[0012] Especially in the latter case, however, a disruption in oxygen supply may occur if the batteries are discharged. While this problem may be addressed by providing a warning system informing the patient or clinical personnel of an imminent power failure, a corresponding warning could be ignored, especially when issued during times of restricted attendance, e.g. during weekends. Furthermore, if rechargeable batteries are used, they may be suffer from a fatigue effect due to frequent and/or improper recharging cycles resulting from continuous use. In consequence, to provide sufficient security against power losses, battery packs used in an automatically operable oxygen flow setting device tend to be rather bulky or, if high-capacity batteries are used, expensive. Bulky batteries also may, due to their weight, also exert significant mechanical forces upon an oxygen wall outlet and, at least over time, damage the latter. A rather frequent exchange such battery packs, furthermore, which may be inevitable due to the continuous demand for the automatically operable oxygen flow setting device, may generate significant waste problems.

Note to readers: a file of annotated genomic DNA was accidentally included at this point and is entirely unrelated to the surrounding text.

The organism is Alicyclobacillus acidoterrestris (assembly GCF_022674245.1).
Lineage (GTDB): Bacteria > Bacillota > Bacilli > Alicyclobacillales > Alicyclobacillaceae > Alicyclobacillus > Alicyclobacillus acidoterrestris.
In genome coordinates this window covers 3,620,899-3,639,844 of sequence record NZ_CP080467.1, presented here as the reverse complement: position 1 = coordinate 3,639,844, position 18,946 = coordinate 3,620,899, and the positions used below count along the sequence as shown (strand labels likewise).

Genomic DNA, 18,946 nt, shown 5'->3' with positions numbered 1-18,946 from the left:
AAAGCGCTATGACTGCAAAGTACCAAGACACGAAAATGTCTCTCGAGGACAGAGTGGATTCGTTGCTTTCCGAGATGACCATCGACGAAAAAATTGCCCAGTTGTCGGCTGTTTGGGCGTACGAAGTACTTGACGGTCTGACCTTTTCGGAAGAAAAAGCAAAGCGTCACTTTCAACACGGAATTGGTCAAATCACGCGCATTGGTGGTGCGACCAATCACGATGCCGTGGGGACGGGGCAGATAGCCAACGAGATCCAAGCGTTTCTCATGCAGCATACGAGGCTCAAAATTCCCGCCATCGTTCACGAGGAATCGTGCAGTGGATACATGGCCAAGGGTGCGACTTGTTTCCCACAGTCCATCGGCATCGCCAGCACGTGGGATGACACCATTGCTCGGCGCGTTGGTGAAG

[0013] In case an automatically operable oxygen flow setting device is coupled to the mains, it is necessary to use electrical sockets which may not be provided in proximity to the oxygen wall outlet used to supply oxygen to the automatically operable oxygen flow setting device. Therefore, typically rather unhandy electrical connections have to be made, including cables which may pose tripping and/or disconnection hazards.

[0014] The present invention overcomes these problems and suggests a conversion of pressure energy latently present in oxygen supplied to the automatically operable oxygen flow setting device into electric energy that may be used to operate the automatically operable oxygen flow setting device or the means for controlling an oxygen flow contained in such a device.

[0015] The present invention is especially based on the previous finding that an exchange of only the existing manually operable oxygen flow setting devices as described above to automatically operable oxygen flow setting devices that are specifically adapted to be exchangeable therewith, leaving the rest of the clinical oxygen supply arrangement untouched, will provide broader acceptance of clinical oxygen supply arrangements provided thereby, and, consequently, allow for a better oxygen supply to patients which is less prone to human error. Conventionally, in the entirely manual method as described above, an operator of a manually operable oxygen flow setting device may, e.g. due to stress during the treatment of emergency cases or surgical treatment, omit to upregulate the oxygen flow or, in some cases with even more severe consequences, forget to downregulate a previously upregulated oxygen flow, thus providing excessive oxygen amounts to the patient.